Did you know that cats usually only meow for us? They realized we’re not very good at reading their signals, so they learned to get our attention with vocalizations. Let’s take a closer look at how cats communicate and how to understand what your cat is trying to tell you.
How Do Cats Communicate?
A cat’s meow isn’t their only form of communication—in fact it’s not even their favorite method. The most common way that cats communicate is through body language. They use their tails, ears, and faces to communicate far more often than their vocal cords. Learning your cat’s body language is all about observation. Keep an eye on how your cat moves their ears and tail if you want to learn what they are trying to say.
Whether it’s wrapped around their body, sticking up straight, or swishing back and forth, a cat’s tail can communicate quite a lot.
- Straight up = confident, happy, and social
- Tucked under = scared or worried
- Slow swish = ready to pounce
- Flicking back and forth = concentration or anger
Cats have impeccable hearing, so they are most likely ignoring you if they don’t respond when you call their name. But they also use their ears to communicate.
- Both ears tucked back and flat = fearful or angry
- Ears relaxed = happy and content
- Ears twisted but not flat = vengeful
- One ear attentive the other stuck back = bored
Have you ever seen your cat look bored or mischievous? A cat’s facial expressions—especially the ones they make with their mouths and eyes—will tell you a lot about their feelings.
- Lips up revealing their teeth = anger or fear
- Long slow blinks, with narrow pupils = I love you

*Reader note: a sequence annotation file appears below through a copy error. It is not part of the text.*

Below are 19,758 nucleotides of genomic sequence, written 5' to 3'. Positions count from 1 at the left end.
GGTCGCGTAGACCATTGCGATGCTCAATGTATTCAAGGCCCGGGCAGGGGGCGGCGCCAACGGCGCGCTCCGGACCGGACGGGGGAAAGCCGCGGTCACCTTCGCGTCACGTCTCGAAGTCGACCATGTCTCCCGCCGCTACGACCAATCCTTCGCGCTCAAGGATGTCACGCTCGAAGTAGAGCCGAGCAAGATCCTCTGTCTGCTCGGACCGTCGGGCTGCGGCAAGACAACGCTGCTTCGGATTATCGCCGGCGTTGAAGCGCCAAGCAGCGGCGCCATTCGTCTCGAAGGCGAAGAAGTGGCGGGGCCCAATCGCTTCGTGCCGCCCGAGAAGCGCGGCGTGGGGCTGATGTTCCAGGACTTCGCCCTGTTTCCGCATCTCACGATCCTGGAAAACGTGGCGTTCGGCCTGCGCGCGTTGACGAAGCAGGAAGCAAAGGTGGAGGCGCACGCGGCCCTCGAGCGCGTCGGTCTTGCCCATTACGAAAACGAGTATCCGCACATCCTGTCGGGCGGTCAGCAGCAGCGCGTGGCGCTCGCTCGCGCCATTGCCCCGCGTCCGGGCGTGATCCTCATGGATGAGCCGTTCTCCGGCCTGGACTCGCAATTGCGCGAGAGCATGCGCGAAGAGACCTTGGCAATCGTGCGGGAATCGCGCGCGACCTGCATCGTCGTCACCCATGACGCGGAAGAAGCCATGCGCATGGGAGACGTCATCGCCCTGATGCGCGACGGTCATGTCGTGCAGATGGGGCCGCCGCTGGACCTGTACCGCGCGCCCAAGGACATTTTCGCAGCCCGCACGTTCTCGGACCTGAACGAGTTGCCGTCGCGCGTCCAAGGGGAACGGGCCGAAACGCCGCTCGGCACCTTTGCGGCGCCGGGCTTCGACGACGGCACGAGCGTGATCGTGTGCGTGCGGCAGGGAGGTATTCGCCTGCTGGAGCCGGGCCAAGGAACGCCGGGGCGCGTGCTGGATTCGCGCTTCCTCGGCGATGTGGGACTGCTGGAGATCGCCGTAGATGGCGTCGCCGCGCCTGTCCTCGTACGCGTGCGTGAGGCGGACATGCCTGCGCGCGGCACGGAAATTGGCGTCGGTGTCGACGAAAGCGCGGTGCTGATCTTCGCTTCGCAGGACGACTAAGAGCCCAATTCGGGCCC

- Wide-blown pupils = fear, pain, or worry
Meows Are for Kittens and Humans
You’ve probably tried to talk to your cat in the language of their people (meows) more than once. Unfortunately, we have to let you know that you’re probably speaking gibberish. Meowing was invented for kittens and for us—that’s right, meowing is the equivalent of baby talk.
Cats are masters at getting what they want, and they know that the cuter they are, the more likely their humans will be to dish out the treats. So while more research needs to be done on cat communication, it is safe to say meowing is a language made up just for us.
Communicative Cat Care
Understanding how your cat communicates goes a long way in detecting health problems. Cats often hide their pain—it’s a defense mechanism that keeps them from appearing weak or helpless to predators. But for domestic cats, it means their pain may go by unnoticed until it cannot be hidden any longer.
If you notice your cat is acting differently or avoiding your touch, they may be trying to communicate a problem. At East Valley Animal Hospital, we know that communication between you, your cat, and your veterinarian is key. From checkups to urgent care, we’re here for you. Contact us today to schedule an appointment.